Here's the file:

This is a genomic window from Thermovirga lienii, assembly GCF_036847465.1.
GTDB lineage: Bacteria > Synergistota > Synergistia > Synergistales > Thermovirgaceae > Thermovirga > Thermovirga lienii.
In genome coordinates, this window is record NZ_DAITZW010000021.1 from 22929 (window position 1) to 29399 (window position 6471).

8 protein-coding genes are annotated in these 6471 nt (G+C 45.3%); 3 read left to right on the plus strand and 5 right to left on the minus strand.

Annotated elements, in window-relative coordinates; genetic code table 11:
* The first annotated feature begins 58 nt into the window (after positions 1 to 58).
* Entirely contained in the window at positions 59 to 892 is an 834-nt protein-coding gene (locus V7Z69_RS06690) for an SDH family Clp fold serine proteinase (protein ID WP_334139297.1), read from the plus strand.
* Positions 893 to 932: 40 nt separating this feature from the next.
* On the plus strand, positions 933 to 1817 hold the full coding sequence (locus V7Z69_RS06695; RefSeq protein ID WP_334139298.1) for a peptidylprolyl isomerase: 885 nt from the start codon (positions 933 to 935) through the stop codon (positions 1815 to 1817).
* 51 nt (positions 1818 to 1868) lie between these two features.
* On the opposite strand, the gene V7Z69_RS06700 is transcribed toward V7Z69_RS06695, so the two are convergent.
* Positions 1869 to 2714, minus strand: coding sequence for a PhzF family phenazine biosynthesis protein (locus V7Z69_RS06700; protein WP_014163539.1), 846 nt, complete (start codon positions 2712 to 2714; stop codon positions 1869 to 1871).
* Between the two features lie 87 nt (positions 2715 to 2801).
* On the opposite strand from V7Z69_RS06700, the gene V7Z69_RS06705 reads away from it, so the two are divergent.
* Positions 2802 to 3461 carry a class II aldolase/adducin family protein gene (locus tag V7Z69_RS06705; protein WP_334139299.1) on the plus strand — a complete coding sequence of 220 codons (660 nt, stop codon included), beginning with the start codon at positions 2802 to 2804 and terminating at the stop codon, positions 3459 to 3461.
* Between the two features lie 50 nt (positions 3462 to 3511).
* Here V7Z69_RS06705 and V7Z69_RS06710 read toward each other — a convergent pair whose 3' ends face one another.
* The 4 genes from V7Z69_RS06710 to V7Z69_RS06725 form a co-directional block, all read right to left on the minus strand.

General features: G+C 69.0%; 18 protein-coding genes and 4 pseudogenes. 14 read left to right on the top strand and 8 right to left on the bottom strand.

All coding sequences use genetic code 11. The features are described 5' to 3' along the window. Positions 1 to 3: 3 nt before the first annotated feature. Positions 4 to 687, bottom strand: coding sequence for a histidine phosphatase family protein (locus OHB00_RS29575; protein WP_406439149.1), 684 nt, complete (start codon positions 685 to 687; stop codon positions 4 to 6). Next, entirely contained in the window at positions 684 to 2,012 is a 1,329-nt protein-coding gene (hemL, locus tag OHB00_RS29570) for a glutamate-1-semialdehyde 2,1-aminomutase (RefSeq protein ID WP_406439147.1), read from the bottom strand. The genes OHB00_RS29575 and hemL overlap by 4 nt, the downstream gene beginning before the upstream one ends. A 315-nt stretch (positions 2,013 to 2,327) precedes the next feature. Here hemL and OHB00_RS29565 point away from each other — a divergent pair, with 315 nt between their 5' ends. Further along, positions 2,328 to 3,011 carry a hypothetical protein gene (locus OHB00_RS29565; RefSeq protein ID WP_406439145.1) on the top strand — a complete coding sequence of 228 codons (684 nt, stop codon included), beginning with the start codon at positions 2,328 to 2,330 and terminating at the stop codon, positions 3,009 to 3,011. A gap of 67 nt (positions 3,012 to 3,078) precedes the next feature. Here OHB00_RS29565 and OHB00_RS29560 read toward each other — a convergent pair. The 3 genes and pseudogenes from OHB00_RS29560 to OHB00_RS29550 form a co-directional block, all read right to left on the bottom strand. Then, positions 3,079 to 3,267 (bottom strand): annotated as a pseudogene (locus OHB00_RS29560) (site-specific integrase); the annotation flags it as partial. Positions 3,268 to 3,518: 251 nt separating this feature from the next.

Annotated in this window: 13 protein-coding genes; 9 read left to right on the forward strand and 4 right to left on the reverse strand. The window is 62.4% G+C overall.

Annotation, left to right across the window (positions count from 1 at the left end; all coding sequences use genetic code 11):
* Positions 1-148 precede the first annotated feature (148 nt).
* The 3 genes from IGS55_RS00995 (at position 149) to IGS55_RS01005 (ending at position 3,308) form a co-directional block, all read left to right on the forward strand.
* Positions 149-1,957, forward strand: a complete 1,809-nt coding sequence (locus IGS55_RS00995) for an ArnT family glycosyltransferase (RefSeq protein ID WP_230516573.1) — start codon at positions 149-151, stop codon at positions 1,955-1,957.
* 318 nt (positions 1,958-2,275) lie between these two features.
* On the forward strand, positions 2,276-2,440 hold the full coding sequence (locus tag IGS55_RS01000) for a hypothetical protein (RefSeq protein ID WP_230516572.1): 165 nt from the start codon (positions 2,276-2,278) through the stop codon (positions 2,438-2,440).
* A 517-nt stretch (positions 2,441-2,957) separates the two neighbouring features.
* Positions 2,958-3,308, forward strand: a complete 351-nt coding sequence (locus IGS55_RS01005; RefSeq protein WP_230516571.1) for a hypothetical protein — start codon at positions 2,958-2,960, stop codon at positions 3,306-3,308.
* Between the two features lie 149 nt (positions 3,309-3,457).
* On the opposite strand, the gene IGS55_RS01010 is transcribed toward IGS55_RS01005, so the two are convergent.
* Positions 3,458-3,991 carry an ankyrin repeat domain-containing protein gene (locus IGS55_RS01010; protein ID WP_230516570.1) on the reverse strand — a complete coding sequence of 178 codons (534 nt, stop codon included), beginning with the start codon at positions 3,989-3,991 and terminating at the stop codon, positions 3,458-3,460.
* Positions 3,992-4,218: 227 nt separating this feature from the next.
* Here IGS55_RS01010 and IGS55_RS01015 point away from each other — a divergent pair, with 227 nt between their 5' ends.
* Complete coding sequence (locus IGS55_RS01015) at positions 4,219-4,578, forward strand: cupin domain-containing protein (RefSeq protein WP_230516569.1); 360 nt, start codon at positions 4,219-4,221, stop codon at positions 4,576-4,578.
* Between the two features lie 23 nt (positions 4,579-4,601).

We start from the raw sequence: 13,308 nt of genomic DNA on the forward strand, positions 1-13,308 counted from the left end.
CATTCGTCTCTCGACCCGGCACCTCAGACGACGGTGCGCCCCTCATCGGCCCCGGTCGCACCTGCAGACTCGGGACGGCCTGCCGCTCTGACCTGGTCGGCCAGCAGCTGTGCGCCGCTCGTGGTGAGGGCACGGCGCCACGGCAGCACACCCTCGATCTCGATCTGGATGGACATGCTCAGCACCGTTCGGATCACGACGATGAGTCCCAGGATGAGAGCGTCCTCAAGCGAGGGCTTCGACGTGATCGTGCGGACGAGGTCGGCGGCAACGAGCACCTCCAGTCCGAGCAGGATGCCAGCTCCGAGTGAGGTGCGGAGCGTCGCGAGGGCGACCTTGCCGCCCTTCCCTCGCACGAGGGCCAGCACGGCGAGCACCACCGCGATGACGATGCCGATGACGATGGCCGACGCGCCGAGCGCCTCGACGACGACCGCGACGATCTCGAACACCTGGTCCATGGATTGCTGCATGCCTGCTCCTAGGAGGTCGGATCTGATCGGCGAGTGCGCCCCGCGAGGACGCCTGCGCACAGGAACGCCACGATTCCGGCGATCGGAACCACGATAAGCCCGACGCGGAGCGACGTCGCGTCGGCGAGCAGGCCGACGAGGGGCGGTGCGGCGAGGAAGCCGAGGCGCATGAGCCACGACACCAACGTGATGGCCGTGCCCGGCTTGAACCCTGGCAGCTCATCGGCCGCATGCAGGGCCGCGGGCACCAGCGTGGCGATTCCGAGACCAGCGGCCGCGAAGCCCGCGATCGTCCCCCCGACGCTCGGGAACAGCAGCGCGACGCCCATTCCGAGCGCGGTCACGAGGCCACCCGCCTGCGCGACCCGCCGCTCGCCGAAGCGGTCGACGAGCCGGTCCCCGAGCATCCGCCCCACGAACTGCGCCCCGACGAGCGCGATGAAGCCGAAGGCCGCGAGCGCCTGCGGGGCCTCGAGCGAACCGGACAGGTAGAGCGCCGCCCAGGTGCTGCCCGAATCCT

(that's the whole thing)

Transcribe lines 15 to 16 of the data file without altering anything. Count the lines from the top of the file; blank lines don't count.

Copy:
* Positions 2802 to 3461 carry a class II aldolase/adducin family protein gene (locus tag V7Z69_RS06705; protein WP_334139299.1) on the plus strand — a complete coding sequence of 220 codons (660 nt, stop codon included), beginning with the start codon at positions 2802 to 2804 and terminating at the stop codon, positions 3459 to 3461.
* Between the two features lie 50 nt (positions 3462 to 3511).